However, there are adaptations that will bring the model more into alignment with Australian practice. For example, Joint Committee on Public Accounts has a statutory responsibility to examine all reports of the Auditor General which are tabled in the Parliament. This model ensures that the legislature has a clear and unambiguous role in exercising its oversight and scrutiny functions on important matters of public administration.49 The Committee considers that this approach serves as a useful model and one that should be adopted in the context of anti terrorism laws.




Since 2001 there has been a prolific legislative response to the threat of international terrorism. The Commonwealth Parliament has passed over thirty pieces of anti terrorism and security legislation that extend the criminal law and expand the powers of intelligence and law enforcement agencies. The new terrorism law regime carries heavy penalties and introduces significant changes to the traditional criminal justice model. While it is the role of the courts to interpret and apply the existing law it is the Parliament that is responsible for the policy. To date post enactment review has been sporadic and fragmented with a focus on specific pieces of legislation rather than the terrorism law regime as a whole. This has limited the opportunity for comprehensive evaluation and highlights the need for an integrated approach to ensure ongoing monitoring and refinement of the law where necessary.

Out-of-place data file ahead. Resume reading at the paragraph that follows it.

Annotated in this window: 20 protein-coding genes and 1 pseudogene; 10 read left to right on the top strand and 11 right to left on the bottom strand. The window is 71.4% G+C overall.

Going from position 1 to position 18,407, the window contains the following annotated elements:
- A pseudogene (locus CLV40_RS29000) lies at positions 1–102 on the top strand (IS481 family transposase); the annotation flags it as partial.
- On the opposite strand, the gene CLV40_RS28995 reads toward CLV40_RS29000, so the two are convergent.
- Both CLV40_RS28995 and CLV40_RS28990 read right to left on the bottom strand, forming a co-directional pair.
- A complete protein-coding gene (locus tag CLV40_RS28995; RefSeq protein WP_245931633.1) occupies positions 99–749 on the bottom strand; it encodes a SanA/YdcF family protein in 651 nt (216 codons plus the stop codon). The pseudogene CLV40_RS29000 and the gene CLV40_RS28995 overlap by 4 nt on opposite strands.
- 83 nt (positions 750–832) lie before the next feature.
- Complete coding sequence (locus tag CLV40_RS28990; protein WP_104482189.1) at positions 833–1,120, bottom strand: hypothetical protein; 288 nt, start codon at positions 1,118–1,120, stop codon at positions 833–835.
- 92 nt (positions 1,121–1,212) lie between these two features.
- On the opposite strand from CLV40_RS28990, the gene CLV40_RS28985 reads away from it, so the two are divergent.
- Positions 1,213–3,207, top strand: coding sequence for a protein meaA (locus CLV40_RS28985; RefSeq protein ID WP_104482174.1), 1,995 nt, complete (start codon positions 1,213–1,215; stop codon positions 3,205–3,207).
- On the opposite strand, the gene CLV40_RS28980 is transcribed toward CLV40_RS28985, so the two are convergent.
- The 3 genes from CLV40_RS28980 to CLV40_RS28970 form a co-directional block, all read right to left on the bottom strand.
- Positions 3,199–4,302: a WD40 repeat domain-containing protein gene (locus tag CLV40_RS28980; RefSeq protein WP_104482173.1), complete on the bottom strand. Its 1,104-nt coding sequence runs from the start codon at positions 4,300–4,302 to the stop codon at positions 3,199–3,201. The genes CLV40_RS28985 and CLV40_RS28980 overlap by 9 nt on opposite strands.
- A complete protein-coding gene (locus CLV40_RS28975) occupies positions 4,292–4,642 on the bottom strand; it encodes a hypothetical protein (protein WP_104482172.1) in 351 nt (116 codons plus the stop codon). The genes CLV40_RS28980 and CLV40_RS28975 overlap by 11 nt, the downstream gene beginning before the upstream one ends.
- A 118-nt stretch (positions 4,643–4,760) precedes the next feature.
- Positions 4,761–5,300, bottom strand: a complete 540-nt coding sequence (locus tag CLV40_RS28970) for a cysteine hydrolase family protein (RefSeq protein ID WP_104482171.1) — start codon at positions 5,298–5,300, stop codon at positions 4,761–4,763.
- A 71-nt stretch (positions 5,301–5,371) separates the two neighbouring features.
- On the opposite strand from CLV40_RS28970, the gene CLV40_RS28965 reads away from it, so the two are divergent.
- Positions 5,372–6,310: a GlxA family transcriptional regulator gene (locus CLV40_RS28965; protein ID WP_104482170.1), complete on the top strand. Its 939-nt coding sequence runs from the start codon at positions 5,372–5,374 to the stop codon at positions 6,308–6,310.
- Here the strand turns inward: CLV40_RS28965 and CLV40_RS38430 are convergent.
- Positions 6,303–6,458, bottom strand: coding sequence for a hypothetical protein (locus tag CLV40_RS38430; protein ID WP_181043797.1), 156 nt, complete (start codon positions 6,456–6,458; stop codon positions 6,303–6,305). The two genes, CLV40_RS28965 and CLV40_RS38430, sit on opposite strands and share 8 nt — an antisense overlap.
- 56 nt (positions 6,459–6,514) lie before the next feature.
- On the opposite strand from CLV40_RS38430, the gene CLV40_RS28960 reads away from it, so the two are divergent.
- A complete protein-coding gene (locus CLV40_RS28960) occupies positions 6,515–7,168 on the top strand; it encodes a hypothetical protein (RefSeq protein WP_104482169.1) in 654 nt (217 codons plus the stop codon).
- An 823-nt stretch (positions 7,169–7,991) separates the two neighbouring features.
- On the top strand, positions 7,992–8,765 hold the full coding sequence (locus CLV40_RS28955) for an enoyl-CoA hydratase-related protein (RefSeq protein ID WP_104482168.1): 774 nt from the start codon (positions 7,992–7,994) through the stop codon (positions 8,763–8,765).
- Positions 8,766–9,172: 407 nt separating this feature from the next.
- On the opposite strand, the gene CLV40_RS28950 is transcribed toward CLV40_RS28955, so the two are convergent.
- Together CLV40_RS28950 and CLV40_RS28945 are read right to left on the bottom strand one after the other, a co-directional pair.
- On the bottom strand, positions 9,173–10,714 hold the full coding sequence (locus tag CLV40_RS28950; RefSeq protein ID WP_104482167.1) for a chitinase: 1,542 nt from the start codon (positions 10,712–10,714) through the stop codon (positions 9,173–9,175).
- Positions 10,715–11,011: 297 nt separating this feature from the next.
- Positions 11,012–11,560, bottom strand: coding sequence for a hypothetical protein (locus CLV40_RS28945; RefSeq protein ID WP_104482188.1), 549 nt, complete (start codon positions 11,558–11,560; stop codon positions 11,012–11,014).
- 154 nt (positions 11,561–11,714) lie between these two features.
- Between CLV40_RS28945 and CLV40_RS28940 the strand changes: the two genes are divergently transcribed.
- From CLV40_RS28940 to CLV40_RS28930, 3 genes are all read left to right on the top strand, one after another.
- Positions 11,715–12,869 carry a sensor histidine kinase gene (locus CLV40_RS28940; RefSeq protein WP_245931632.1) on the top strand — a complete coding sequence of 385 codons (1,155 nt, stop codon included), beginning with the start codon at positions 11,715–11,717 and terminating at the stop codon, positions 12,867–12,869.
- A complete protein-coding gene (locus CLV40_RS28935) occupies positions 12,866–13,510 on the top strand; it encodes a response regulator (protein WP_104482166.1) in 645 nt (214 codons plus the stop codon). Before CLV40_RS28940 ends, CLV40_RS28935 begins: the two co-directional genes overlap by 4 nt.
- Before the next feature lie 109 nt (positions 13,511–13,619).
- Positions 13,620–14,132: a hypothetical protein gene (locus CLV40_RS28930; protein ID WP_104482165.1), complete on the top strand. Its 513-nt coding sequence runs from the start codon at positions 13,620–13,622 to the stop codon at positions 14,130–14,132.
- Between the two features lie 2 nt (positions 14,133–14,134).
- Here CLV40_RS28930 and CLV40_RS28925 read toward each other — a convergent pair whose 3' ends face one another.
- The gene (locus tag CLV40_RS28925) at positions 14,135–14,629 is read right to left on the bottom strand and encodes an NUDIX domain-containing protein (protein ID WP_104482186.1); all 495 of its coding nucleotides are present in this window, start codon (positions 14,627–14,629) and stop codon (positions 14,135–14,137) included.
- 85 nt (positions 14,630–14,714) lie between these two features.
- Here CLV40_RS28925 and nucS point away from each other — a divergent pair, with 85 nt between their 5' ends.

Recommendation 2

The Committee recommends that:


1 Maha Assam , Al-Qa’ida Five Years On: The Threat and the Challenges, Middle East Programme, Briefing Paper, Chatham House, September, 2006. Back
2 AMCRAN, Transcript, 1 August 2006 , p.52. Back
3 Dr Shahram Akbarzadeh and Dr Bianca Smith , The Representation of Islam and Muslims in the Media (The Age and Herald Sun Newspapers), School of Political and Social Inquiry, Monash University , November 2005. Back
4 From dawa to jihad, The various threats from radical Islam to the democratic legal order, General Intelligence and Security Service, Ministry of the Interior and Kingdom Relations, The Netherlands, The Hague, December, 2004, p.22. Back
5 Available at: Back
6 Salafism has its origins in late 19 th century and early 20 th century reformers and thinkers such as Afghani, Abduh and Ridah, who ‘sought answers to the political and cultural crisis in which they perceived the Islamic world to be as a result of Western colonialism’; From dawa to jihad, The various threats from radical Islam to the democratic legal order, General Intelligence and Security Service, Ministry of the Interior and Kingdom Relations, The Netherlands, The Hague, December, 2004, p.24. Back
7 Jane’s Terrorism and Insurgency Centre, Al-Qa’ida, 19 August 2005 . Back